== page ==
Growing Old With Rock and Roll

Growing Old With Rock and Roll

Thursday, November 9, 2017

Black Note Graffiti - Volume 2: Without Nothing I'm You

Written by William Elgin, posted by blog admin

Black Note Graffiti’s second release Volume 2: Without Nothing I’m You illustrates the band’s natural evolution better than anyone could possibly explain it. The band, initially a four piece centering on the vocals of Ricardo Ortiz, has recently added female vocalist Gabrielle Bryant as a fifth member. Her talents, however, are not featured on Volume 2, although listening to the eleven songs on this release provides listeners with a unintentionally fun parlor game in imagining how her voice might further transform or elevate these tunes. Ortiz and the other three originals, however, turn in a barnstormer of a collection and the casual and hardcore music fan alike will be swept away by this Ann Arbor, Michigan based band’s unique confluence of meaty metal riffing and alt rock theatrics and emotion. They’ve discovered a viable vehicle for expressing themselves in a way that sounds fresh in 2017 and sparkles with deceptive originality.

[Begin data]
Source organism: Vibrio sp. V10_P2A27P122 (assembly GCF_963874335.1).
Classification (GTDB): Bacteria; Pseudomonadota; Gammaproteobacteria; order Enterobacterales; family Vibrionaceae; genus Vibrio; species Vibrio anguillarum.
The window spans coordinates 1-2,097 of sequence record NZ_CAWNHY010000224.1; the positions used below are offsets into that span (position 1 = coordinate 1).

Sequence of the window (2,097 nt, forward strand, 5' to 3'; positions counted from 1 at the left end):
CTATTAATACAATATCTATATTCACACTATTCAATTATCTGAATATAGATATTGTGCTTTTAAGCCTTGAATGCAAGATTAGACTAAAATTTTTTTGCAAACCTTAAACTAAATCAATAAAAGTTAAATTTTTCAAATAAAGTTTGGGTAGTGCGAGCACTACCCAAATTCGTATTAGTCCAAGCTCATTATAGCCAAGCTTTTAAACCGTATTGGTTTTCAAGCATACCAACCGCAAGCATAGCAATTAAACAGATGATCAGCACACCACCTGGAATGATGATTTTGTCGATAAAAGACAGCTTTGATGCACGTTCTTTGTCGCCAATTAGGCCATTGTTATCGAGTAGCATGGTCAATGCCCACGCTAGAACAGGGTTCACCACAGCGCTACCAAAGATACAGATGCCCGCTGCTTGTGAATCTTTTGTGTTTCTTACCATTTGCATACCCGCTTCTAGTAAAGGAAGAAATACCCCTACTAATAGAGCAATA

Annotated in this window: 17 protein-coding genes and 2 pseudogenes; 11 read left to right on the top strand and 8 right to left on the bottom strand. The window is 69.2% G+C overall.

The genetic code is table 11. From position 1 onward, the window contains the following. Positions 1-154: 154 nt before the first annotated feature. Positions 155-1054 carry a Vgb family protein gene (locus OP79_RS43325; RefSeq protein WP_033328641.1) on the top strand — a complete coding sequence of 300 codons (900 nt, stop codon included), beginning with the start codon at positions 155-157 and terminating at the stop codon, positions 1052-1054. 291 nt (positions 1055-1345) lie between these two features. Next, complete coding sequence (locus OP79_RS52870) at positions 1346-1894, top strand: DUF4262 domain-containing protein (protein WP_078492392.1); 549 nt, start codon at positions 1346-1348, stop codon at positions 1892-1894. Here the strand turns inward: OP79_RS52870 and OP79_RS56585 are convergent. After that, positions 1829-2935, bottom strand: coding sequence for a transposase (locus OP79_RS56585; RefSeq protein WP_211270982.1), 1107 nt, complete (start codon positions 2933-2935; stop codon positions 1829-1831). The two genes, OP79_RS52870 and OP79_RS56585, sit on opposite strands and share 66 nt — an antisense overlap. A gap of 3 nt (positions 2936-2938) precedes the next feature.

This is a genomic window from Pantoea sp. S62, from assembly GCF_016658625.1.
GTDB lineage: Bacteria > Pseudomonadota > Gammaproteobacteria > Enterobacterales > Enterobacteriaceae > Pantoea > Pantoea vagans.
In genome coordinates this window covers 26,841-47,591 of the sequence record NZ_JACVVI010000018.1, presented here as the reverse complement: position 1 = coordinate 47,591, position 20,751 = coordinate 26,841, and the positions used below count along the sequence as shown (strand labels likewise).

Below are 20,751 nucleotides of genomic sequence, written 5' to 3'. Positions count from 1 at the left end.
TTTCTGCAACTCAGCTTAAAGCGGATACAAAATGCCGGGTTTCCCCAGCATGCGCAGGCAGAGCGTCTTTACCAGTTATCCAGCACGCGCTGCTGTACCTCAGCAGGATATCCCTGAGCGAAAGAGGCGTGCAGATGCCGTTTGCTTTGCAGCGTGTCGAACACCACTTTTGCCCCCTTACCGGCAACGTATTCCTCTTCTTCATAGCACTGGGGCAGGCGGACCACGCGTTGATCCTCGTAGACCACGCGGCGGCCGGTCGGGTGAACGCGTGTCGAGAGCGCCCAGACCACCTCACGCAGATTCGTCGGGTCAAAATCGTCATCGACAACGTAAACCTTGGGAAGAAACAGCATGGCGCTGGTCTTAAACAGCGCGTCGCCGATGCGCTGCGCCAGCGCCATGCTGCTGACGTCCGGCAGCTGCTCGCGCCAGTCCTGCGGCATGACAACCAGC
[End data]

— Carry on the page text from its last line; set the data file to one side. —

The low-cut, guitar-centric attack of the album’s opener “No Love Lost” is a memorable way to begin the release, but this song sports a power-packed chorus as well that the band plays just right. Ortiz’s vocal balances itself exceptionally well between outright lung muscle and emotional, full-throated phrasing unusual for the genre. Bringing that added dose of technique to a singing style not particularly renowned for finesse makes this a much more invigorating listening experience. There’s a steady, bass-anchored plod bringing “Such is Art” to life and when the song launches in earnest, Black Note Graffiti unveils one of the album’s best numbers. Adam Nine’s bass playing is especially effective. “Castles” clocks in a little less than three minutes and has a grinding, stop start arrangement beginning the song that soon segues into some of the band’s customary staccato riffing. Kris Keller’s blistering lead work adds a fiery exclamation point to the performance. This is another outstanding vocal from Ortiz, as well, that relies much more on art than muscle.